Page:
Let Them Fail

I guess the lesson that we’ve learned from this is that if I lose a few thousand dollars I have to declare bankruptcy.
If I really screw up and cause my company to lose a few million then I go to jail and my loved ones are sold for medical experiments.
But if I show my brilliance by managing to lose billions; well, then magically I become “to important to fail” and I get bailed out by the US Taxpayer.
What a steaming crock of shit. Let these companies fail. If they’ve violated laws put them in jail. Publish accounts of every payoff they’ve given to Congressmen, every junket paid for. Let “We the People” really see what we’re paying for.
Update: I see Ed is happy about this too.

14 Responses to “Let Them Fail”

  1. ricki says:

    I admit that what I know about economics would not quite fill a thimble, but I’m inclined to feel the same way. ESPECIALLY since *I’ve* been fiscally responsible, only bought stuff when I had the cash on-hand to do it, put money away (which is now evaporating as stocks plummet) for some retirement (which I may now never get to have).
    And yet, when companies behave the opposite of that way, I get the privilege of bailing them out with my hard-earned tax dollars.
    As you said: steaming crock. And I’d like to see them do just what you suggest in your last paragraph.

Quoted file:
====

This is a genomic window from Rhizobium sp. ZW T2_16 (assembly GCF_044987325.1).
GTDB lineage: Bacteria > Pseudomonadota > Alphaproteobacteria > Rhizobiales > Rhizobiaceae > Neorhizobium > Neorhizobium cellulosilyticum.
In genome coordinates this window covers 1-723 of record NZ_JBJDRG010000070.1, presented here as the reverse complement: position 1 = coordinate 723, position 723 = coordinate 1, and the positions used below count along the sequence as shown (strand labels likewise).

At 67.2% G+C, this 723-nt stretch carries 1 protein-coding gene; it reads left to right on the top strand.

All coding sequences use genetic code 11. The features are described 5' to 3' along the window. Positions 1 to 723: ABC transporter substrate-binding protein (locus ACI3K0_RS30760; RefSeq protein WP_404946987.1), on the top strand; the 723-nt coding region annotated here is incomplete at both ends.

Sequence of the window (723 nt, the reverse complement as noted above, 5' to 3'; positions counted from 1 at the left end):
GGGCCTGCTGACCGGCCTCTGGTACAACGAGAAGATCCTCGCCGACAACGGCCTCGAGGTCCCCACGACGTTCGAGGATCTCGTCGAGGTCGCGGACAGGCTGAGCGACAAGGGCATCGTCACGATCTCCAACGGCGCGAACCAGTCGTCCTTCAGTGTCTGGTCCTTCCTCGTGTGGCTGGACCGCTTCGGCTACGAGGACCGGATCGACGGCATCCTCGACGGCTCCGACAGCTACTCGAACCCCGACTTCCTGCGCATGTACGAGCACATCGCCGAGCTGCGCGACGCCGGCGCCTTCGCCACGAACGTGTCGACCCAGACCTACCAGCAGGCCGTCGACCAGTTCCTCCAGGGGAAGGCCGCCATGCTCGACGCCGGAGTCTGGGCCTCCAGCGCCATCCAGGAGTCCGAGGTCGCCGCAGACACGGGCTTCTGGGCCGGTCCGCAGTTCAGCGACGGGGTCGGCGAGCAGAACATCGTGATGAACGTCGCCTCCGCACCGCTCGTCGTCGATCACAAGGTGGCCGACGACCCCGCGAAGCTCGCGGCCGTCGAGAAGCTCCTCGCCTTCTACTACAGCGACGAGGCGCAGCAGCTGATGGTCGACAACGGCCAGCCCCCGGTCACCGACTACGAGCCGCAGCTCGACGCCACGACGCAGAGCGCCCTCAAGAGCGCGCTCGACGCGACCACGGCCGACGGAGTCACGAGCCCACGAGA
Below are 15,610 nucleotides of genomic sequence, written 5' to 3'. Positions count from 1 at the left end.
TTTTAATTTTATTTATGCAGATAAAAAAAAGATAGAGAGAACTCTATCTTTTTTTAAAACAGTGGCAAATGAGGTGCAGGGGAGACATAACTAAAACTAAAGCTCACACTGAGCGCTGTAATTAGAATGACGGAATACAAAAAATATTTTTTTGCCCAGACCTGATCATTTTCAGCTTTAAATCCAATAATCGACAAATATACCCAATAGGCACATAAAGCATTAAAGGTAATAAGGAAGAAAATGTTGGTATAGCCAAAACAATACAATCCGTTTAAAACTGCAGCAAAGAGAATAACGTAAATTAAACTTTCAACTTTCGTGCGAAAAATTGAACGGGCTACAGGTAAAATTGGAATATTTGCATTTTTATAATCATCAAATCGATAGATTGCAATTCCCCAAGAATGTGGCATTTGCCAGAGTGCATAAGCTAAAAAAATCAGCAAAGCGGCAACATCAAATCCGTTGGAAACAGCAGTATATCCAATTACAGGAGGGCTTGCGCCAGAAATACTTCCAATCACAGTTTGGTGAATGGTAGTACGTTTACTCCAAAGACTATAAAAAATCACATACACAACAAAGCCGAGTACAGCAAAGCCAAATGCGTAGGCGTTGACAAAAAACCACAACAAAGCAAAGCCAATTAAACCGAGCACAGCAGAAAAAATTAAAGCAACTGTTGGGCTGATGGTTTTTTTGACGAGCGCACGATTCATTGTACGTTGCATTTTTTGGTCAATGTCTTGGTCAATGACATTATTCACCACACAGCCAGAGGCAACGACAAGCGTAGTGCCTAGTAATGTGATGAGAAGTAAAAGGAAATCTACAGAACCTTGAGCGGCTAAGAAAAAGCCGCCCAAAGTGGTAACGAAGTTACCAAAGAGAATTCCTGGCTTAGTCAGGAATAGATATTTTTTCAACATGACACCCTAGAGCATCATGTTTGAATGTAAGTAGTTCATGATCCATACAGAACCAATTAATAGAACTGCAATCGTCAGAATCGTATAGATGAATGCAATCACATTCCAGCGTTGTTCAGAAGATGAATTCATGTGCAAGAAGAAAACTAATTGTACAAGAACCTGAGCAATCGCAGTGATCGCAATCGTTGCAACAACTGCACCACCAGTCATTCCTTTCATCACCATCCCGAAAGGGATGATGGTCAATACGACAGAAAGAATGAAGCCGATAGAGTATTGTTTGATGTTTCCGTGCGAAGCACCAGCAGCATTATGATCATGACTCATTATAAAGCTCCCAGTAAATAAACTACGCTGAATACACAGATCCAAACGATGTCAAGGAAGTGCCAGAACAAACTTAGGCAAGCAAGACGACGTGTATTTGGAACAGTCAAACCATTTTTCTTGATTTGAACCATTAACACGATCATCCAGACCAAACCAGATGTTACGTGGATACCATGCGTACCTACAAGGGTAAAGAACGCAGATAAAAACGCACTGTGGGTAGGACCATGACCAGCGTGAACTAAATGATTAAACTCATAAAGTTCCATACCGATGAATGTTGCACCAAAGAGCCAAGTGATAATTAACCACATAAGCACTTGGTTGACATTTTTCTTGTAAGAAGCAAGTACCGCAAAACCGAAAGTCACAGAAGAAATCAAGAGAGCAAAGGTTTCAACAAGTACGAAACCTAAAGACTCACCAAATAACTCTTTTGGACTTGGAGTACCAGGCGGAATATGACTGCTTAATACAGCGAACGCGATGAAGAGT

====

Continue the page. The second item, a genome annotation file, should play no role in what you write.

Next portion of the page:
And any congresscritter who accepted gifts, junkets, “speaking engagements” on behalf of these companies – they are immediately banned from their seat, and they lose every penny of their pension.

  2. Skyler says:

    What really sticks in my craw is that the people in charge of these fiascos have been living quite well, with fancy cars and big houses and plenty of money to spare. They can sit around and do nothing for the rest of their lives and never go hungry.
    And yet, when they get fired, if they even get fired, they will get huge bonuses at best, or simply allowed to go their way at worst.
    Yet, the honest people that rely on these insurance policies, investments, or paychecks will be the ones to suffer. I’m not saying that no one should suffer, but I would like to see the CEO’s and officers of corporations have more at stake.
    The trend in business law has been to shield officers of companies from personal liability and reward them even if they fail. And people wonder why there are so many spectacular failures.

  3. nightfly says:

    They never should have bailed out the savings and loan associations in the early 90’s. That pretty much declared open season on this sort of thing. With that example firmly in mind, there was no incentive for Bear Stearns, Lehman, AIG, Fannie and Freddie etc. to do anything other than what they have done.
    The other day on the radio I heard somebody complain about the free market and deregulation as being to blame for this. “Gee, the Dow goes from 14,000 to 8,000, good idea guys,” the DJ sniffed. Not to dispute someone so erudite after his many years playing New York City’s best classic rock – but the Dow has actually gone from 4,000 to 11,000 since Reagan’s time; and all these government tinkerings are the opposite of free market. We’re not in trouble because of the free market but because of interference with that market.

  4. Skyler says:

    “We’re not in trouble because of the free market but because of interference with that market.”